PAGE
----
The Impact of Rising Ocean Freight

One of the greatest challenges for international supply chains in 2021 has been the unprecedented rise in ocean freight costs. Ocean freight costs are currently up 345% from the same time they were a year ago and are currently one of the most inflated commodities, as reported by Sector3 Appraisals.

Various market forces impact ocean freight costs, such as raw material shortages or natural disasters, but today’s situation has been shaped by starkly unique factors.

To help keep our customers informed, we wanted to share some insights in this article on what is causing ocean freight costs to rise, and how these high rates could impact international commodity sourcing in the near term.

Why Are Ocean Freight Rates Rising?

The COVID-19 pandemic is the overarching reason for many barge shipping disruptions, but we will focus specifically on how these disruptions are placing upward pressure on ocean freight costs.

Ocean Container Shortage

As factory production and demand slowed across the globe in 2020, international supply chains halted, and shipping activity dropped. This slowdown meant that fewer ocean shipping containers were in use and, therefore, left sitting unused at ports. The lack of barge freight movement also meant that some ports had far fewer containers than normal.

Chinese ports, for example, had fewer inbound shipments than outbound shipments, causing a severe shipping container shortage. As demand for raw materials produced in China increased – such as steel and metal materials – manufacturers began competing for a small number of available containers, which drove freight prices up.

Rising Demand

Demand for raw materials used in industrial production is on the rise as manufacturers replenish their supply stocks and increase production, causing ocean freight costs to rise as well.

Rising demand for dry goods – such as soybeans and steel – have caused the cost of transporting these goods in barges to increase by more than 50% since the start of 2021. Higher demand for dry goods imports from North America and South America – led by China, whose economy sharply recovered from the pandemic – has caused freight rates for Panamax class ships to rise to their highest level in over a decade as well.

Crowded Ports

At the peak of the COVID-19 pandemic, ports across the globe reduced their ship capacity to match slow shipping demand. After manufacturing recovered faster than anticipated and demand for barge freight increased, ports were not equipped to keep up with busier shipping schedules, as it is difficult for ports to quickly shift capacity to meet short-term demand.

The Port of Los Angeles, for example, is facing major congestion as U.S. companies increase production and source more raw materials from Asia. These shipping delays are impacting shipping across the Americas and are contributing to the container shortage in Asia, as containers are not being returned fast enough to meet outgoing demand.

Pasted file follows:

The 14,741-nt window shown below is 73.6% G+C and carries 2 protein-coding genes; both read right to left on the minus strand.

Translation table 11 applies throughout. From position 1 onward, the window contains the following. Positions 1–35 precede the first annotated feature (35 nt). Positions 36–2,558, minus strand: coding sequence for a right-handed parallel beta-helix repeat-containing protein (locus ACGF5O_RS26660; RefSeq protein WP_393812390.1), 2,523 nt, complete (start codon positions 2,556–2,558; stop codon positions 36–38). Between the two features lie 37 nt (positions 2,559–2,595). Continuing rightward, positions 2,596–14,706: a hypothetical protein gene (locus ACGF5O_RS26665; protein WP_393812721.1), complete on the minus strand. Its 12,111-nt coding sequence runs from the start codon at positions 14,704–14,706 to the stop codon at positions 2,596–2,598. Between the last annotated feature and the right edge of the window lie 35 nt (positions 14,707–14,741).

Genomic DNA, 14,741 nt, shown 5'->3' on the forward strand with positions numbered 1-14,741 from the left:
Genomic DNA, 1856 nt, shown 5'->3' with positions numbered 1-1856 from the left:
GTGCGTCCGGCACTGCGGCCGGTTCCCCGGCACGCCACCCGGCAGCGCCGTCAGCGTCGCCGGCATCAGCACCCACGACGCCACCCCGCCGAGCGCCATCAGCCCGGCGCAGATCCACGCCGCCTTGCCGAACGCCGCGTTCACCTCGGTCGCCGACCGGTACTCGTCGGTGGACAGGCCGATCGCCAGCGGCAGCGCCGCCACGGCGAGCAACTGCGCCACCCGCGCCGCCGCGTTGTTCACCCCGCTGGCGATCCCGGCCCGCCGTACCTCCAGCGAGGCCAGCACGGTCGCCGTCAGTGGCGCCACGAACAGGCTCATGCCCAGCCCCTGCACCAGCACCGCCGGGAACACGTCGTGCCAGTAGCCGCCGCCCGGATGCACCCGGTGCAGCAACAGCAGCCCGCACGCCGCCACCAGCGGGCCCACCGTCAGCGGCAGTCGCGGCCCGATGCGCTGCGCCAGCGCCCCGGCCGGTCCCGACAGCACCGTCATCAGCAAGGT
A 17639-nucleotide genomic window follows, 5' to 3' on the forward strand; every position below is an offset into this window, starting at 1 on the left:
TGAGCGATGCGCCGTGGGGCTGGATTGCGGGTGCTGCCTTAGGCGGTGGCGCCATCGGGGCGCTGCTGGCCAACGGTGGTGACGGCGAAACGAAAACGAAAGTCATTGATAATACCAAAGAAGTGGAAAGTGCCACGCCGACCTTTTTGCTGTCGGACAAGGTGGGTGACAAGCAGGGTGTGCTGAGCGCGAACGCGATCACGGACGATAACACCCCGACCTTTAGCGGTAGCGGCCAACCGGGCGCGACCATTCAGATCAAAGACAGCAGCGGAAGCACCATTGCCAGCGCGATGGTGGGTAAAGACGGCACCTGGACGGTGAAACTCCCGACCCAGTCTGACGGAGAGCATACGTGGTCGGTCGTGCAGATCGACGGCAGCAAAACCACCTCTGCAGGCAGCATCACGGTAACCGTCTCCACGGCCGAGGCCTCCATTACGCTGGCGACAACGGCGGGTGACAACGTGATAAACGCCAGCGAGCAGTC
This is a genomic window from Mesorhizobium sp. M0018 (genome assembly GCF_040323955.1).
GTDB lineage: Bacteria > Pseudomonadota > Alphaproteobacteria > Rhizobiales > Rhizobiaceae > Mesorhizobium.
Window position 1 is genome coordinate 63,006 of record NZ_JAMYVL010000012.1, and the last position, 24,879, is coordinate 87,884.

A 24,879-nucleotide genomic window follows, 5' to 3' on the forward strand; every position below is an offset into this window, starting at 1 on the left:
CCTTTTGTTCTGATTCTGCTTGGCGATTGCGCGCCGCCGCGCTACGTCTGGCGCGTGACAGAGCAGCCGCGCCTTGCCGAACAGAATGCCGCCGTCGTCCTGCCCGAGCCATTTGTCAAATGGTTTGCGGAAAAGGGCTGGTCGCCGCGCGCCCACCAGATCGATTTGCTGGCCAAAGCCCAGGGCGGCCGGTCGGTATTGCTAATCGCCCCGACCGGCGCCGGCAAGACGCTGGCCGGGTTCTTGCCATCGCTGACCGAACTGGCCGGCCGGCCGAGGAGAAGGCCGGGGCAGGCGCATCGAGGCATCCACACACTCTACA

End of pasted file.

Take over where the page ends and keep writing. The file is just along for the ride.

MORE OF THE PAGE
As a result, barge prices are elevated as ports struggle to keep up with growing demand and busy shipping schedules.

How Are Ocean Freight Rates Impacting International Trading?

Rising ocean freight rates are making international trading and commodity sourcing more expensive for manufacturers. According to analysts, ocean freight rates to ship unpacked commodities – such as grain and iron ore – are expected to remain elevated throughout 2021 and could even remain elevated through early 2022. These higher freight costs could, in turn, make production more expensive for manufacturers.

Manufacturers that lock into contracts for international commodity sourcing could see high ocean freight costs over the long term as well, since many ocean freight providers increased contract rates to match the current market. Experts say that larger businesses may be able to negotiate lower rates due to their shipping volume and order sizes, but businesses with less-frequent needs or smaller orders will have a more challenging time negotiating lower rates in the current market.

How A Trusted International Trading Partner Can Help

It can be challenging for manufacturers to navigate the current ocean freight market, between high shipping costs and shipping delays. These factors make it difficult to source raw material commodities, especially when trying to find quality materials while controlling production costs.

Partnering with a trusted international trading business, like Leeco Trading, can help alleviate the stress of international procurement. Leeco Trading’s team has decades of experience in international commodity sourcing and handles all the logistics of your raw material transportation, from finding a transporter to customs paperwork. Leeco Trading also has extensive connections with metals and fine chemicals suppliers and freight providers across the globe, enabling us to negotiate fair rates for your commodity order.

Contact us today to request a quote or learn more about our services.